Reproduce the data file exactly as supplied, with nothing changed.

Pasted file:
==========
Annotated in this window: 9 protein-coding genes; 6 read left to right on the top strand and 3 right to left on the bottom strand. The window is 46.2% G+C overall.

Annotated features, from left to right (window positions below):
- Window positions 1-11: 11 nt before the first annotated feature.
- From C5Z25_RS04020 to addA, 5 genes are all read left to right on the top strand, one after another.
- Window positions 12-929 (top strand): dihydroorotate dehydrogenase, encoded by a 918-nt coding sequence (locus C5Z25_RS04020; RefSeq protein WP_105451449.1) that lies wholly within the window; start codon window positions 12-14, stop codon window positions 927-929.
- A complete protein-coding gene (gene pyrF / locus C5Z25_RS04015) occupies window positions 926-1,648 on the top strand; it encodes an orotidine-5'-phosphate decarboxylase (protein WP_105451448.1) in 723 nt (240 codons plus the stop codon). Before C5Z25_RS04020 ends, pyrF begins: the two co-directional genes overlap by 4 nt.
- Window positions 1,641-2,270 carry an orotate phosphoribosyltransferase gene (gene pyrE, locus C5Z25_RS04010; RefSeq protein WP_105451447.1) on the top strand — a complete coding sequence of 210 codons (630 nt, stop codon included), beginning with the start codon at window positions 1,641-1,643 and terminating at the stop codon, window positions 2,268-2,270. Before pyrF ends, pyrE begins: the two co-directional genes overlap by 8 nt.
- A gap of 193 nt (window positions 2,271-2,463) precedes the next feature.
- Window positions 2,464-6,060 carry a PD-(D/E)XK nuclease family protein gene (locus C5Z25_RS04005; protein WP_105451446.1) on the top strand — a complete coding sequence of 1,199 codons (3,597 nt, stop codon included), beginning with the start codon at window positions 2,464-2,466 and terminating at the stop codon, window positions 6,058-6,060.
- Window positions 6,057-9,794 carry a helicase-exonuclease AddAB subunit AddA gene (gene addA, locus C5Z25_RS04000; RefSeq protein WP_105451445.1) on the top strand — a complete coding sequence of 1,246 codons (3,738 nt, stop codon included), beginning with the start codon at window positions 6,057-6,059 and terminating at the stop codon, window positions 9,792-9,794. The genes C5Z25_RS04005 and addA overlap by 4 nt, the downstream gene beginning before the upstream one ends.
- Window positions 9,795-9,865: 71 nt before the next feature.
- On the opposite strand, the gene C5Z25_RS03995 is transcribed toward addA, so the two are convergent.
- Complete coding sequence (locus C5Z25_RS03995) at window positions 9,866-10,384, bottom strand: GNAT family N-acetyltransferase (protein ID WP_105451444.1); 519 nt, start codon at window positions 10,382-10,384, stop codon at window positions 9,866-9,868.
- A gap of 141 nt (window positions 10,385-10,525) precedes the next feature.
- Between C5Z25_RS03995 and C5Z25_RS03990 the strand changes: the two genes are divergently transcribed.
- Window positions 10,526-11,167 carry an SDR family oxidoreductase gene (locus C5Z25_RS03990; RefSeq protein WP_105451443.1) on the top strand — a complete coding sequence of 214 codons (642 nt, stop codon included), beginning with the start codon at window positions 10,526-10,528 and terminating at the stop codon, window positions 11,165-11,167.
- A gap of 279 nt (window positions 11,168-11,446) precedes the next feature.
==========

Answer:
Annotated in this window: 9 protein-coding genes; 6 read left to right on the top strand and 3 right to left on the bottom strand. The window is 46.2% G+C overall.

Annotated features, from left to right (window positions below):
- Window positions 1-11: 11 nt before the first annotated feature.
- From C5Z25_RS04020 to addA, 5 genes are all read left to right on the top strand, one after another.
- Window positions 12-929 (top strand): dihydroorotate dehydrogenase, encoded by a 918-nt coding sequence (locus C5Z25_RS04020; RefSeq protein WP_105451449.1) that lies wholly within the window; start codon window positions 12-14, stop codon window positions 927-929.
- A complete protein-coding gene (gene pyrF / locus C5Z25_RS04015) occupies window positions 926-1,648 on the top strand; it encodes an orotidine-5'-phosphate decarboxylase (protein WP_105451448.1) in 723 nt (240 codons plus the stop codon). Before C5Z25_RS04020 ends, pyrF begins: the two co-directional genes overlap by 4 nt.
- Window positions 1,641-2,270 carry an orotate phosphoribosyltransferase gene (gene pyrE, locus C5Z25_RS04010; RefSeq protein WP_105451447.1) on the top strand — a complete coding sequence of 210 codons (630 nt, stop codon included), beginning with the start codon at window positions 1,641-1,643 and terminating at the stop codon, window positions 2,268-2,270. Before pyrF ends, pyrE begins: the two co-directional genes overlap by 8 nt.
- A gap of 193 nt (window positions 2,271-2,463) precedes the next feature.
- Window positions 2,464-6,060 carry a PD-(D/E)XK nuclease family protein gene (locus C5Z25_RS04005; protein WP_105451446.1) on the top strand — a complete coding sequence of 1,199 codons (3,597 nt, stop codon included), beginning with the start codon at window positions 2,464-2,466 and terminating at the stop codon, window positions 6,058-6,060.
- Window positions 6,057-9,794 carry a helicase-exonuclease AddAB subunit AddA gene (gene addA, locus C5Z25_RS04000; RefSeq protein WP_105451445.1) on the top strand — a complete coding sequence of 1,246 codons (3,738 nt, stop codon included), beginning with the start codon at window positions 6,057-6,059 and terminating at the stop codon, window positions 9,792-9,794. The genes C5Z25_RS04005 and addA overlap by 4 nt, the downstream gene beginning before the upstream one ends.
- Window positions 9,795-9,865: 71 nt before the next feature.
- On the opposite strand, the gene C5Z25_RS03995 is transcribed toward addA, so the two are convergent.
- Complete coding sequence (locus C5Z25_RS03995) at window positions 9,866-10,384, bottom strand: GNAT family N-acetyltransferase (protein ID WP_105451444.1); 519 nt, start codon at window positions 10,382-10,384, stop codon at window positions 9,866-9,868.
- A gap of 141 nt (window positions 10,385-10,525) precedes the next feature.
- Between C5Z25_RS03995 and C5Z25_RS03990 the strand changes: the two genes are divergently transcribed.
- Window positions 10,526-11,167 carry an SDR family oxidoreductase gene (locus C5Z25_RS03990; RefSeq protein WP_105451443.1) on the top strand — a complete coding sequence of 214 codons (642 nt, stop codon included), beginning with the start codon at window positions 10,526-10,528 and terminating at the stop codon, window positions 11,165-11,167.
- A gap of 279 nt (window positions 11,168-11,446) precedes the next feature.